Four Sentences from the Road

On Day One she pointed the car south and drove through the frozen tundra of Minnesota, the barren cornfields of Iowa and the vaguely southernish-feeling byways of Missouri until she reached a place where the highway rest stop could be broached without the aid of mittens, hat or parka, and that land was called Kansas, and there, ignoring the fact that the entire motel smelled vaguely of poop, she slugged back some Jim Beam and rested.

On Day Two she angled the car southwest, fought the gale-force winds of western Kansas, crossed into the enormous flatness of the northern Oklahoma panhandle, shut the windows against the dense smell of manure and piss as she passed through massive holding pens of cattle in northern Texas, crossed into the Land of Enchantment to behold the vast magnificence of that rangeland and its fiery setting sun, and cruised through invisible mountains until the lights of Albuquerque twinkled in the distance.

On Day Three she pointed the car west-northwest, set the cruise to 78 and sang along with Greatest Hits of the 70’s all the way across New Mexico –a state that she fell in love with due to its unearthly beauty and the smiles and kindness of every single person she met eyes with or spoke to at gas stations, Cracker Barrel, rest stops and traffic lights– then crossed over into Arizona and made her way to Sedona, where she hiked Bell Rock and tried to feel the mysterious vortex energy but instead felt only an unmysterious happiness, after which she drove into the sunset to Prescott, where she took herself out for an old-school martini and made friends with the waitress, a woman born and raised in NH who two years ago took six weeks’ vacation to ride her motorcycle to Arizona and never went back.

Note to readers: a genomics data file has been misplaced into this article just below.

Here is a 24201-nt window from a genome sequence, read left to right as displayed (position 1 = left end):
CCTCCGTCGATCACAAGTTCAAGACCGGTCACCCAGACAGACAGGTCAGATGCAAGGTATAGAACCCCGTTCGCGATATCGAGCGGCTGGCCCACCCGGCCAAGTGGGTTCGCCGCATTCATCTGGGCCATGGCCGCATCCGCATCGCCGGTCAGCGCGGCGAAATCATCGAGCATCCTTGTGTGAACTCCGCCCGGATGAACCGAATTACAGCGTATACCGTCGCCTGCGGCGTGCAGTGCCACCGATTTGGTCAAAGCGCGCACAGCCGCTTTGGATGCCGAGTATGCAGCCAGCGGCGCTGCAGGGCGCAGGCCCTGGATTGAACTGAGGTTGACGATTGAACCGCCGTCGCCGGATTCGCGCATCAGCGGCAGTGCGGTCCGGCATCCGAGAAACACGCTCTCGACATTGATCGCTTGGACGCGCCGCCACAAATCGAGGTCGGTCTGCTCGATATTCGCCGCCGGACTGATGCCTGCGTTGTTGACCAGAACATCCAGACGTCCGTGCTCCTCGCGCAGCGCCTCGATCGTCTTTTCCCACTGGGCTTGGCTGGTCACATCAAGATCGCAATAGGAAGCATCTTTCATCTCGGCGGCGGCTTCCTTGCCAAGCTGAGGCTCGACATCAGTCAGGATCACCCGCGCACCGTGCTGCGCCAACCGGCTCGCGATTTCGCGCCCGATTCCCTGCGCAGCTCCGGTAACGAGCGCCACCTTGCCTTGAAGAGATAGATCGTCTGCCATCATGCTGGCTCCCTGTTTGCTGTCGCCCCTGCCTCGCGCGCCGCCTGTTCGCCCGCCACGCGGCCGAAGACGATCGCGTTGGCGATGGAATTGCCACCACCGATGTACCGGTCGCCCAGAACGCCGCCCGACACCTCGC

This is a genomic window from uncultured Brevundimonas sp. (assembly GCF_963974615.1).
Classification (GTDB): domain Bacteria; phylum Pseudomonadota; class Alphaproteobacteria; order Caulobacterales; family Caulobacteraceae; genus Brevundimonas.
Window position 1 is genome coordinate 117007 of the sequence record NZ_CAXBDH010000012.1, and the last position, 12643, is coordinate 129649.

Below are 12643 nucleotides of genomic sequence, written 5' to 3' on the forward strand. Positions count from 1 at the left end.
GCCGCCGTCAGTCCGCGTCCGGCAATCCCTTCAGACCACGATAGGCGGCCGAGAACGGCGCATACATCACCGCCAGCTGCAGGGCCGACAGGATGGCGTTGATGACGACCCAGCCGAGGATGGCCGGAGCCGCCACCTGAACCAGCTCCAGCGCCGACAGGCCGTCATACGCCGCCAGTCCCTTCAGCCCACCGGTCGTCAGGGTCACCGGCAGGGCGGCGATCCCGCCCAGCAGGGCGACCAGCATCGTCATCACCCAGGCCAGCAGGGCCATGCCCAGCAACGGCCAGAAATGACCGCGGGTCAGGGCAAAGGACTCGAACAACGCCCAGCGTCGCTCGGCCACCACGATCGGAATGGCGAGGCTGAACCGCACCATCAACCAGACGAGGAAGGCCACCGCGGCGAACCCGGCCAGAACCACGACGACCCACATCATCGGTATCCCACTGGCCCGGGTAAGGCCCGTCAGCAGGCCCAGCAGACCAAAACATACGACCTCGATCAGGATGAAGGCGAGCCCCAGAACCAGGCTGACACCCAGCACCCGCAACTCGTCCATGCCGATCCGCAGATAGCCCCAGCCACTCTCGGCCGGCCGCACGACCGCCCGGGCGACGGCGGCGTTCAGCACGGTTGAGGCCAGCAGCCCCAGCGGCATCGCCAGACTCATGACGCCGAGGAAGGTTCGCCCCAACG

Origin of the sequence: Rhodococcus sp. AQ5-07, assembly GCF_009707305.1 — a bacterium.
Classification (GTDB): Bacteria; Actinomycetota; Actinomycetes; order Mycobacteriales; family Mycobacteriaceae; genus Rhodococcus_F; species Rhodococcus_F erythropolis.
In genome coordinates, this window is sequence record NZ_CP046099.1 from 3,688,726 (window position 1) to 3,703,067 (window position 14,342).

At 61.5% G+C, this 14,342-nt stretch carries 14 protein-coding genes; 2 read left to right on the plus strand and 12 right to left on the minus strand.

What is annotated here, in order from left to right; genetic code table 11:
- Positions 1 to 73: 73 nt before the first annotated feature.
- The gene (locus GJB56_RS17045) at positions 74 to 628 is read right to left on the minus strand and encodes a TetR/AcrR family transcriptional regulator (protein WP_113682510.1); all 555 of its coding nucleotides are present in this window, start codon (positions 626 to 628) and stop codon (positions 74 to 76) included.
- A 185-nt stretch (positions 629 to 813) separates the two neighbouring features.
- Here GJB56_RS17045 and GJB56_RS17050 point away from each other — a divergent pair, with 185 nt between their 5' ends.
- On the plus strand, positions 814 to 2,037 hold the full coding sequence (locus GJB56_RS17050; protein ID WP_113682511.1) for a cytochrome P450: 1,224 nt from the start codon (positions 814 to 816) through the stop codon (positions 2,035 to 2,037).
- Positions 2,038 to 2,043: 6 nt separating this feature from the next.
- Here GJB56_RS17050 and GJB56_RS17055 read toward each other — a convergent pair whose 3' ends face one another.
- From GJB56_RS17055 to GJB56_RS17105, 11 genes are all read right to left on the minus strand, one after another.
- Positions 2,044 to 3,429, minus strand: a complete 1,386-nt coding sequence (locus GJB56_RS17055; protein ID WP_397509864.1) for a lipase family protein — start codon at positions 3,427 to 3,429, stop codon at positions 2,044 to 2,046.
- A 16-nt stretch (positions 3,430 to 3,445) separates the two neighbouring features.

On the Last Day she passed through a hundred miles of Arizona desolation, outposts with crumbling stores surrounded with razor wire, observed that the cars crawling their way up and down a steep and narrow road looked like bugs clinging to the side of the mountain, realized that her car was one of those bugs, crossed into the California desert at a gateway where every vehicle was photographed and where traffic began inexorably to multiply, until the wind turbines stood sentry by the hundreds on ridgetops and the sense of speed and density was so omnipresent and oppressive that she kept both hands gripped on the wheel and tucked the tiny car between two giant trucks, the better to hide for a while, until at long last she reached a small and beautiful town perched on the far western edge of the country where the mountains meet the sea, and that town was her destination, so she parked, unpacked, and drank some wine.